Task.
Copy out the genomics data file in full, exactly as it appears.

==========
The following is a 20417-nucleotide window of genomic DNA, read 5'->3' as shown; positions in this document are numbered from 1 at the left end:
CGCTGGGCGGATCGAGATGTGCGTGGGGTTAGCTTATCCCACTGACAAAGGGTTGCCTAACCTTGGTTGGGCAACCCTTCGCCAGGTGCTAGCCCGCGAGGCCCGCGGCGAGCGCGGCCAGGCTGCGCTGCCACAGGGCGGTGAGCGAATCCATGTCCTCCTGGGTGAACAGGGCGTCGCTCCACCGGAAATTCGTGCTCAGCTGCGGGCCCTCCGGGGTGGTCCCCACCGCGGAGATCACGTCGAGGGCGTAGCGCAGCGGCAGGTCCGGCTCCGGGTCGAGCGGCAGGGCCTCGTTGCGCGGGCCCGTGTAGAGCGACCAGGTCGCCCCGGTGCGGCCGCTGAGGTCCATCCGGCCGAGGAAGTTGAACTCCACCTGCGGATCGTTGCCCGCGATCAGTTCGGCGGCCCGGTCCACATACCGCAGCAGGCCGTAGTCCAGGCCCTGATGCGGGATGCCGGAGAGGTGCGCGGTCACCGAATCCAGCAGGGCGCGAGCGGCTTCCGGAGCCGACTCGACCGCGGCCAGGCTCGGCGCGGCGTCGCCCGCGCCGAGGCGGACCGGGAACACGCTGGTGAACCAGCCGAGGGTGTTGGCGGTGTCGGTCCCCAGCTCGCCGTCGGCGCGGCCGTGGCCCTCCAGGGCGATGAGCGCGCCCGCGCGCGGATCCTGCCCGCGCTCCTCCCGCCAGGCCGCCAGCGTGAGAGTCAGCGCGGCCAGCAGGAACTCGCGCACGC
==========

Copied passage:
The following is a 20417-nucleotide window of genomic DNA, read 5'->3' as shown; positions in this document are numbered from 1 at the left end:
CGCTGGGCGGATCGAGATGTGCGTGGGGTTAGCTTATCCCACTGACAAAGGGTTGCCTAACCTTGGTTGGGCAACCCTTCGCCAGGTGCTAGCCCGCGAGGCCCGCGGCGAGCGCGGCCAGGCTGCGCTGCCACAGGGCGGTGAGCGAATCCATGTCCTCCTGGGTGAACAGGGCGTCGCTCCACCGGAAATTCGTGCTCAGCTGCGGGCCCTCCGGGGTGGTCCCCACCGCGGAGATCACGTCGAGGGCGTAGCGCAGCGGCAGGTCCGGCTCCGGGTCGAGCGGCAGGGCCTCGTTGCGCGGGCCCGTGTAGAGCGACCAGGTCGCCCCGGTGCGGCCGCTGAGGTCCATCCGGCCGAGGAAGTTGAACTCCACCTGCGGATCGTTGCCCGCGATCAGTTCGGCGGCCCGGTCCACATACCGCAGCAGGCCGTAGTCCAGGCCCTGATGCGGGATGCCGGAGAGGTGCGCGGTCACCGAATCCAGCAGGGCGCGAGCGGCTTCCGGAGCCGACTCGACCGCGGCCAGGCTCGGCGCGGCGTCGCCCGCGCCGAGGCGGACCGGGAACACGCTGGTGAACCAGCCGAGGGTGTTGGCGGTGTCGGTCCCCAGCTCGCCGTCGGCGCGGCCGTGGCCCTCCAGGGCGATGAGCGCGCCCGCGCGCGGATCCTGCCCGCGCTCCTCCCGCCAGGCCGCCAGCGTGAGAGTCAGCGCGGCCAGCAGGAACTCGCGCACGC